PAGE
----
Watering Bedding Plants Before Shipping
This spring, the Kalamazoo Flower Group (KFG) asked for input on watering practices prior to shipping bedding plants in flower. They ship plants throughout the eastern two-thirds of the United States, and wanted to make sure that plants arrived at stores in the best condition possible. Watering plants is a very subjective, difficult-to-quantify subject. However, it is a very important topic, especially for growers who ship plants long distances.
In response to KFG’s query, we performed a pseudo-scientific watering study to get a better understanding of how present watering practices influence plant longevity, as well as to quantify watering variability within racks, within carts and among growers. Our trial was only on flowering petunia, and was performed once with plants from three growers. However, the outcomes of the trial give us more insight into developing watering guidelines prior to shipping.
In late April, we collected 606 flats of petunia from the KFG loading dock that were from three different growers, from different racks of different carts, and from random placements on each rack. The plants were taken back to Michigan State University (MSU) and placed in a refrigerated environmental chamber (low light at 68° F), and a variety of data was taken. Here are some of the questions we asked, with answers based on this study:
How much moisture variability was there among the growers?
At the onset of the study, a subset of plants was watered to saturation and their weight was compared to plants that we did not irrigate. Plants from one grower were consistently drier compared to the other two growers. One grower’s plants could have held approximately 95 percent more water. In contrast, plants from two other growers could have held 36 or 42 percent more water.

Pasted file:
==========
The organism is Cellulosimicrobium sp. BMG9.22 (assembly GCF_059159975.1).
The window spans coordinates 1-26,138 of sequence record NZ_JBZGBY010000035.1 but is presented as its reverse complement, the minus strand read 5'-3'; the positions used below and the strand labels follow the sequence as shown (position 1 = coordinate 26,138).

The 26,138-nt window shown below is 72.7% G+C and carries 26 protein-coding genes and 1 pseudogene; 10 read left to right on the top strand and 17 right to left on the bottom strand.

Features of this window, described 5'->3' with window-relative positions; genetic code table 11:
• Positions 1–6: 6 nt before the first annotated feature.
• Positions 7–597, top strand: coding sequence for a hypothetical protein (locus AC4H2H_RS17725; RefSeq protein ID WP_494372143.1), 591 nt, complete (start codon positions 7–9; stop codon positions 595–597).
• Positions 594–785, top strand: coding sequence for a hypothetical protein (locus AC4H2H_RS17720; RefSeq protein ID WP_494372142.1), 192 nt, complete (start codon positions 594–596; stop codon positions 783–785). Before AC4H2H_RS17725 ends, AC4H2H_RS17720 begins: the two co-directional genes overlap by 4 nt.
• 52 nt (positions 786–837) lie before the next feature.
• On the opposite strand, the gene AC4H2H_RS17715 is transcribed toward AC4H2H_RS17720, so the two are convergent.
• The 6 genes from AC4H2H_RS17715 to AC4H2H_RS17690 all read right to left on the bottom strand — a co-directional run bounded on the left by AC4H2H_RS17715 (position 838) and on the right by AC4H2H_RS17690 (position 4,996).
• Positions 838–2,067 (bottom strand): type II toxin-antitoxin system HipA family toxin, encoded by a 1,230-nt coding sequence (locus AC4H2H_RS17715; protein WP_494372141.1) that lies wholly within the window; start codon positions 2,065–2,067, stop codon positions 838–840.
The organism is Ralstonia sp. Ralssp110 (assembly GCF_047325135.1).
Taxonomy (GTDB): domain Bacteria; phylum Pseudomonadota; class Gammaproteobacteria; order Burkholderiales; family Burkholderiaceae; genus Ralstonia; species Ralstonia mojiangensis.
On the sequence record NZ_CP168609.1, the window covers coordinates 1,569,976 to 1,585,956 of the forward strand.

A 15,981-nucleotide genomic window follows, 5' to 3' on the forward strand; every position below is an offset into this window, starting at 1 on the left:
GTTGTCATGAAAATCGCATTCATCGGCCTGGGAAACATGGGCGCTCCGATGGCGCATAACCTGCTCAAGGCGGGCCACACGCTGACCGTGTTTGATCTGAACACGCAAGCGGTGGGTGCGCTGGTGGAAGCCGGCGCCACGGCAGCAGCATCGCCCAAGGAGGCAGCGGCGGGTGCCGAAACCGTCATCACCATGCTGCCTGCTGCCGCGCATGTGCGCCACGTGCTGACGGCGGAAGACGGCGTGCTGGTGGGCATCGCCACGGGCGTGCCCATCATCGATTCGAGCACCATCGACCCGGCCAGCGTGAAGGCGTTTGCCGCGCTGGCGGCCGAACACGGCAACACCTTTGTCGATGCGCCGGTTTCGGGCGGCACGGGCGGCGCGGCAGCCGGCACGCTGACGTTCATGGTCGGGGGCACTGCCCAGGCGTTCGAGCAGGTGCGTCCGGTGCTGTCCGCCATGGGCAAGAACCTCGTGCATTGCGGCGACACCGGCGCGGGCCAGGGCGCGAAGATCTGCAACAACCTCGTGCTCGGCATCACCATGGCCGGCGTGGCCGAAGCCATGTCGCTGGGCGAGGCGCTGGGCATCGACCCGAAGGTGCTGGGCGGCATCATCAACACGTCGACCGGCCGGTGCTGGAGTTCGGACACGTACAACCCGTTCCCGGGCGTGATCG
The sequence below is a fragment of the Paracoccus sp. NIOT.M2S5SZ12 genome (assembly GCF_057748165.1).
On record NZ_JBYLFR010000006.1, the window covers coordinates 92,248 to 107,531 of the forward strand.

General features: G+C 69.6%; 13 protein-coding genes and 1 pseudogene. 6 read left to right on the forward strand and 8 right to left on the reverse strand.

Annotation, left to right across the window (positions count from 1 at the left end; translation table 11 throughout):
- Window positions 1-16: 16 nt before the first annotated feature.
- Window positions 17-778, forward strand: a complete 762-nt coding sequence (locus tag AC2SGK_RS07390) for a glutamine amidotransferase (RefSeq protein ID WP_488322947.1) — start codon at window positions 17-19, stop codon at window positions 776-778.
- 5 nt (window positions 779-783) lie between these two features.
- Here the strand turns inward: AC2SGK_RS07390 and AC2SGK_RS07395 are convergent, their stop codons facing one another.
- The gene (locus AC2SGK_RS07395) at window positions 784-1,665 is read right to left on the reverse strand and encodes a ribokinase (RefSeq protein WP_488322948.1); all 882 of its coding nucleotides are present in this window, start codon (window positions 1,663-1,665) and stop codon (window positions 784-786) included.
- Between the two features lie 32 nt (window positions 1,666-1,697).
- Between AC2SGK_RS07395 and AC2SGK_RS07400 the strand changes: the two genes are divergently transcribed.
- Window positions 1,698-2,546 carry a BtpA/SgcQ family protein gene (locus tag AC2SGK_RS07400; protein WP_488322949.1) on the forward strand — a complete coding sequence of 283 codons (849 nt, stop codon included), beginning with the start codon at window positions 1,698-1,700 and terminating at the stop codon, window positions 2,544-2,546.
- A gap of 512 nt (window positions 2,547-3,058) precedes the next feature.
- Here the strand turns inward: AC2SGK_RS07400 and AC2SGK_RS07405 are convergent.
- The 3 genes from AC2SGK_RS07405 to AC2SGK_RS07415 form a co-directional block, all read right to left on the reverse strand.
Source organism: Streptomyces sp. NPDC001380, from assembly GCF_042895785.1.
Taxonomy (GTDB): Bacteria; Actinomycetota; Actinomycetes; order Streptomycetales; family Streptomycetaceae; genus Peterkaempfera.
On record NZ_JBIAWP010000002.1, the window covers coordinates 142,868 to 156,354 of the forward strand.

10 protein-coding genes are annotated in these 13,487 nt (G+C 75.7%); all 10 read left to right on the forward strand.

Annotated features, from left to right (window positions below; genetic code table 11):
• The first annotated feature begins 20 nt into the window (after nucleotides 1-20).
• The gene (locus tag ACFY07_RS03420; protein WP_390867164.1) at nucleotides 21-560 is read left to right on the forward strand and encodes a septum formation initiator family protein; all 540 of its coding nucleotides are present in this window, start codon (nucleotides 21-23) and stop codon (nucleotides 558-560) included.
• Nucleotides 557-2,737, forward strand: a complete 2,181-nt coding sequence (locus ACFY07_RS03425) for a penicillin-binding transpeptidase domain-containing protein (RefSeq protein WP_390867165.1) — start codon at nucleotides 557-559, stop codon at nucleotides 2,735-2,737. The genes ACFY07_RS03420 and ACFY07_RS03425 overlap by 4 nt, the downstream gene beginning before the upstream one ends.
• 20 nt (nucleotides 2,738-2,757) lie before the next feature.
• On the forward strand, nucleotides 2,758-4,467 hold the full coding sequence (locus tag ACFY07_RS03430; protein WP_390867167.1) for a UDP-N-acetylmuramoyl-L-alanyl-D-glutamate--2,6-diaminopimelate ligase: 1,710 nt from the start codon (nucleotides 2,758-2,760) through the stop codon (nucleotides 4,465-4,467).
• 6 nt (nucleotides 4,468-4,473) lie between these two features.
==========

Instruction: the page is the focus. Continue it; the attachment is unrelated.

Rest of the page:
Did the position of the flat on the rack influence the moisture content of the media?
We asked this question because many growers water plants after they are placed on racks using a watering tunnel (Figure 1). We speculated that plants positioned at the rack edges would have a moister media than those on the interior. We found that, although there was some variability from one grower to the next, there was no clear trend in how the position of the flat on the racks influenced water content. When combining data from the three growers, plants from various locations on the rack were within 8 percent of the average weight (water content) for each grower.
How long did it take for plants to wilt and become unmarketable?
As mentioned, we held plants in a postharvest chamber, simulating an indoor retail environment, without watering. On average, plants took eight to 10 days to wilt, and the results were quite similar among the three growers. Therefore, although the initial water content varied among growers, the net result in wilting time did not vary.
How much longer would plants have lasted if they had been watered to saturation at the beginning of the postharvest evaluation period?
Plants that were initially well watered at MSU lasted five days (Grower #1), two days (Grower #2), and four days (Grower #3) longer than the plants that were not watered at MSU.
Based on this small-scale trial, we can conclude:
1. Even though plant moisture content varied among growers, plants remained marketable (not wilted) a similar, fairly long time without watering. Of course, a higher temperature and high light levels would shorten time to wilt dramatically.
2. The position of the plants on the racks did not influence water content.
3. Since water was apparently not a limitation prior to shipping, proper watering of plants is of greater importance after they arrive at their retail destination.
Although it is desirable to have a moderately moist media at shipping, the foliage should be dry to help prevent disease problems, particularly Botrytis. Putting wet plants into a dark truck can have disastrous consequences. Fortunately, none of the petunias had wet foliage when we collected plants in the loading dock for this study.